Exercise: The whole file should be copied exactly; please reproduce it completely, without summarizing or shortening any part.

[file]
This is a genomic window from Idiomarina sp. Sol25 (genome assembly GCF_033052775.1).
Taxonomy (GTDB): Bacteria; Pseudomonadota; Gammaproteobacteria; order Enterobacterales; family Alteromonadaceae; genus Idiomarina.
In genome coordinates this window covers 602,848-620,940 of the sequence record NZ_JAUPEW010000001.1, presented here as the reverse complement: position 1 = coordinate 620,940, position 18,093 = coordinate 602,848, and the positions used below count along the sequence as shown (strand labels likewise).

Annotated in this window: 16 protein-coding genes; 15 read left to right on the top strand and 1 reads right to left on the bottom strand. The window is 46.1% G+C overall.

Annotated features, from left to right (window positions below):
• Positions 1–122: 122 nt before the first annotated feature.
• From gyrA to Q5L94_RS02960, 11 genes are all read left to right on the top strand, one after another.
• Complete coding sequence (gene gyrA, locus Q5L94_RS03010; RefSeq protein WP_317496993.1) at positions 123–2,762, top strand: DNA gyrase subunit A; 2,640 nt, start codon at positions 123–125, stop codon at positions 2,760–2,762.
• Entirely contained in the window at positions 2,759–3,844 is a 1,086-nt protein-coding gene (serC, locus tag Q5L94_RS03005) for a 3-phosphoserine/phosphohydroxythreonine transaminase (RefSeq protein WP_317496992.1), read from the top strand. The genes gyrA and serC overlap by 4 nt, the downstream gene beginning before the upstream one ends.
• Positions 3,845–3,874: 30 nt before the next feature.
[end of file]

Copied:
This is a genomic window from Idiomarina sp. Sol25 (genome assembly GCF_033052775.1).
Taxonomy (GTDB): Bacteria; Pseudomonadota; Gammaproteobacteria; order Enterobacterales; family Alteromonadaceae; genus Idiomarina.
In genome coordinates this window covers 602,848-620,940 of the sequence record NZ_JAUPEW010000001.1, presented here as the reverse complement: position 1 = coordinate 620,940, position 18,093 = coordinate 602,848, and the positions used below count along the sequence as shown (strand labels likewise).

Annotated in this window: 16 protein-coding genes; 15 read left to right on the top strand and 1 reads right to left on the bottom strand. The window is 46.1% G+C overall.

Annotated features, from left to right (window positions below):
• Positions 1–122: 122 nt before the first annotated feature.
• From gyrA to Q5L94_RS02960, 11 genes are all read left to right on the top strand, one after another.
• Complete coding sequence (gene gyrA, locus Q5L94_RS03010; RefSeq protein WP_317496993.1) at positions 123–2,762, top strand: DNA gyrase subunit A; 2,640 nt, start codon at positions 123–125, stop codon at positions 2,760–2,762.
• Entirely contained in the window at positions 2,759–3,844 is a 1,086-nt protein-coding gene (serC, locus tag Q5L94_RS03005) for a 3-phosphoserine/phosphohydroxythreonine transaminase (RefSeq protein WP_317496992.1), read from the top strand. The genes gyrA and serC overlap by 4 nt, the downstream gene beginning before the upstream one ends.
• Positions 3,845–3,874: 30 nt before the next feature.